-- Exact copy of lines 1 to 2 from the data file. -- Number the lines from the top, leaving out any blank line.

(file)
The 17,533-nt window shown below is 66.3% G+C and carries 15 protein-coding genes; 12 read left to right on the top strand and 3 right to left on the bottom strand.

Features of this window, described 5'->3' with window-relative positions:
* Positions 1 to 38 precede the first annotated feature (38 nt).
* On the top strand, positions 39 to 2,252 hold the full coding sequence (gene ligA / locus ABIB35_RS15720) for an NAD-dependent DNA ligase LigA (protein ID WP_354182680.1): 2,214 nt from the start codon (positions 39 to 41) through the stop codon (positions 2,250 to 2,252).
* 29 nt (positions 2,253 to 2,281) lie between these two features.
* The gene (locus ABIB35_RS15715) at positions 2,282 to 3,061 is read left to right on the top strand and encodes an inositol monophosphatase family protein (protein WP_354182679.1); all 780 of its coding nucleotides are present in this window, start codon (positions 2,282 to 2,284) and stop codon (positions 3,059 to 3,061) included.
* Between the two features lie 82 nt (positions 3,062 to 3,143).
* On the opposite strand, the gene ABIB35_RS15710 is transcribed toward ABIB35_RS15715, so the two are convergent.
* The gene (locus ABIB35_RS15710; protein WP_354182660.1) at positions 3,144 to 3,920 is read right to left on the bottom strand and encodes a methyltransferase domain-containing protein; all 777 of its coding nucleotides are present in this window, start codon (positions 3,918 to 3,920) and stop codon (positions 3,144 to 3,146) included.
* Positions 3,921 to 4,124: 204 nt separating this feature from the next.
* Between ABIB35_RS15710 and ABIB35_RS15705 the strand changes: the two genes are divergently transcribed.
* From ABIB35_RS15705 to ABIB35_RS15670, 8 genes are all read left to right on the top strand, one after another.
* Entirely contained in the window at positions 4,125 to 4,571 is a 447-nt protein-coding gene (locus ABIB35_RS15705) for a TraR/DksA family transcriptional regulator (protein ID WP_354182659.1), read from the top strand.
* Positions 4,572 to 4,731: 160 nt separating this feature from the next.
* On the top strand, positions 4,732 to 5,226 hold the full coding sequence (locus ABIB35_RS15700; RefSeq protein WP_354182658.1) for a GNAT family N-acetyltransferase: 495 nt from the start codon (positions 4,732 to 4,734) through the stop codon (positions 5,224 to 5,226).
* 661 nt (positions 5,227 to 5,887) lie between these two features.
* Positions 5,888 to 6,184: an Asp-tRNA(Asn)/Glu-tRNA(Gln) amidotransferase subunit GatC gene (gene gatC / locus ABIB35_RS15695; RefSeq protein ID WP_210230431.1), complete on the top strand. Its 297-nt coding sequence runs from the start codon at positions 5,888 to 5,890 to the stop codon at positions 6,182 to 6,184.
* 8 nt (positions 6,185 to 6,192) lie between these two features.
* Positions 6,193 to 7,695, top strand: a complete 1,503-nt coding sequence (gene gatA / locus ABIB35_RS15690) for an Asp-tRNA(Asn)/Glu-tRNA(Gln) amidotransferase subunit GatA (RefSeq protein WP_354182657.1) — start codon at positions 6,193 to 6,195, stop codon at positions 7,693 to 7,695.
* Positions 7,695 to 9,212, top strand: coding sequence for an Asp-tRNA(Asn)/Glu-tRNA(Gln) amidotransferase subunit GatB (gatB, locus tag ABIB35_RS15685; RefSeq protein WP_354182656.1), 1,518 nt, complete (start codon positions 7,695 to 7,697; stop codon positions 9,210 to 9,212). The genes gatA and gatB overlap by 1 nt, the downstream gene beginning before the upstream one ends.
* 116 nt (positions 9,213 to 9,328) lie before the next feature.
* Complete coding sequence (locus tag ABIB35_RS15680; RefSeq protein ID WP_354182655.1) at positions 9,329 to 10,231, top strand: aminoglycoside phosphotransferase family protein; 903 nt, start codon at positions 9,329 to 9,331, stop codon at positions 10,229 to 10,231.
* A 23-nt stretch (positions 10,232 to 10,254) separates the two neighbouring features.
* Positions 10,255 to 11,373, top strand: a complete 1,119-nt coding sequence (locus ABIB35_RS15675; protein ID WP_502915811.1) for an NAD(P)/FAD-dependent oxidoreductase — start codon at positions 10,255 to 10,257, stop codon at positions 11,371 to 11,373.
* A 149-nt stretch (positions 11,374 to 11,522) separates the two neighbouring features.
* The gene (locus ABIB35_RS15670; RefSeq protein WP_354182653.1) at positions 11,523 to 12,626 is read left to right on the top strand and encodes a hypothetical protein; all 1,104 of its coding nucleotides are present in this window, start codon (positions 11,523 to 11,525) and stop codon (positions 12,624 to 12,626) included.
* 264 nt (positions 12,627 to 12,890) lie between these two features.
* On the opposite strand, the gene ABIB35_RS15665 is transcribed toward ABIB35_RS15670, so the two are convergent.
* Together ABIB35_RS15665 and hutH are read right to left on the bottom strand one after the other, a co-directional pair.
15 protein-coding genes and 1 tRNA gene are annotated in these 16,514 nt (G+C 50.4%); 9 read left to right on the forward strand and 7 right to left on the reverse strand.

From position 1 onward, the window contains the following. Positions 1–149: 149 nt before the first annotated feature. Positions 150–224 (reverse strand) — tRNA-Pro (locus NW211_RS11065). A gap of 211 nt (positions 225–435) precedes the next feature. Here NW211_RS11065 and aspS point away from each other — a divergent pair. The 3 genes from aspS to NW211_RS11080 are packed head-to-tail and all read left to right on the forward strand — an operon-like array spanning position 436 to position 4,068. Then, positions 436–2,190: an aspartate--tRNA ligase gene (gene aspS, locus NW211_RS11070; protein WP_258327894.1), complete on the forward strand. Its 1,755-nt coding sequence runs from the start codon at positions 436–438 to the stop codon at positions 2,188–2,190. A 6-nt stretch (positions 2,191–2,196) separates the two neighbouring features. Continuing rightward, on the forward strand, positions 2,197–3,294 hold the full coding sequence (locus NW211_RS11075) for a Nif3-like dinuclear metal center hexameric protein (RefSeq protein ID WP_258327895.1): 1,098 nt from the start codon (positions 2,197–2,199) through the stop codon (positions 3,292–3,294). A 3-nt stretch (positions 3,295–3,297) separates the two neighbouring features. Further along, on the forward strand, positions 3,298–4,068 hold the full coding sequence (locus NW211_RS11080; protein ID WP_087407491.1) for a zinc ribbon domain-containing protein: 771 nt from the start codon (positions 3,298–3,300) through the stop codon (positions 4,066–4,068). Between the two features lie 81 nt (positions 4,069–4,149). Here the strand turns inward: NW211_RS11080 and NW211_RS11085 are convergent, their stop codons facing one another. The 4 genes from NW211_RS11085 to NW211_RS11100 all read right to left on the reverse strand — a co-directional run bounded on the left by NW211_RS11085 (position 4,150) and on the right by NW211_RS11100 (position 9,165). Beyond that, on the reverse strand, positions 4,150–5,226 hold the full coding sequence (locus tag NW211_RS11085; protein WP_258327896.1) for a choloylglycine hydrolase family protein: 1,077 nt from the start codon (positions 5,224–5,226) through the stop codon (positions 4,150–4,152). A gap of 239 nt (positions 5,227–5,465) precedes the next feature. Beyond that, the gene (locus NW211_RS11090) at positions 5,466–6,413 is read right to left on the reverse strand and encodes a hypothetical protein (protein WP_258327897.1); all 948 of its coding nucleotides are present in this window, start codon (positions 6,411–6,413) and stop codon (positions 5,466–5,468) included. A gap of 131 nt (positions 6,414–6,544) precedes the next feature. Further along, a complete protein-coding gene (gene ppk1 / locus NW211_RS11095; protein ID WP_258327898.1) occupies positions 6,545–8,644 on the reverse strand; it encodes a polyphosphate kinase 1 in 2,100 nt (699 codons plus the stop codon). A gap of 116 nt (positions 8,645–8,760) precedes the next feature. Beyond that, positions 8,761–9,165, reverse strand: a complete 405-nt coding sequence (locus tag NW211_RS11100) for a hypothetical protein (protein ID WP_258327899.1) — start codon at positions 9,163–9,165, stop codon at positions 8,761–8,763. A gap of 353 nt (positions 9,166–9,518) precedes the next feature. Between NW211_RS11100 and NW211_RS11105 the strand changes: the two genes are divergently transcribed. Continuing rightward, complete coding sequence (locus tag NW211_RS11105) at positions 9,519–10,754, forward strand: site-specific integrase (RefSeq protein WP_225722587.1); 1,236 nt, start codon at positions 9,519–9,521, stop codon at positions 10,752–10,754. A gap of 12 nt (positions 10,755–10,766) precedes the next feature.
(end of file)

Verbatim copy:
The 17,533-nt window shown below is 66.3% G+C and carries 15 protein-coding genes; 12 read left to right on the top strand and 3 right to left on the bottom strand.

Features of this window, described 5'->3' with window-relative positions: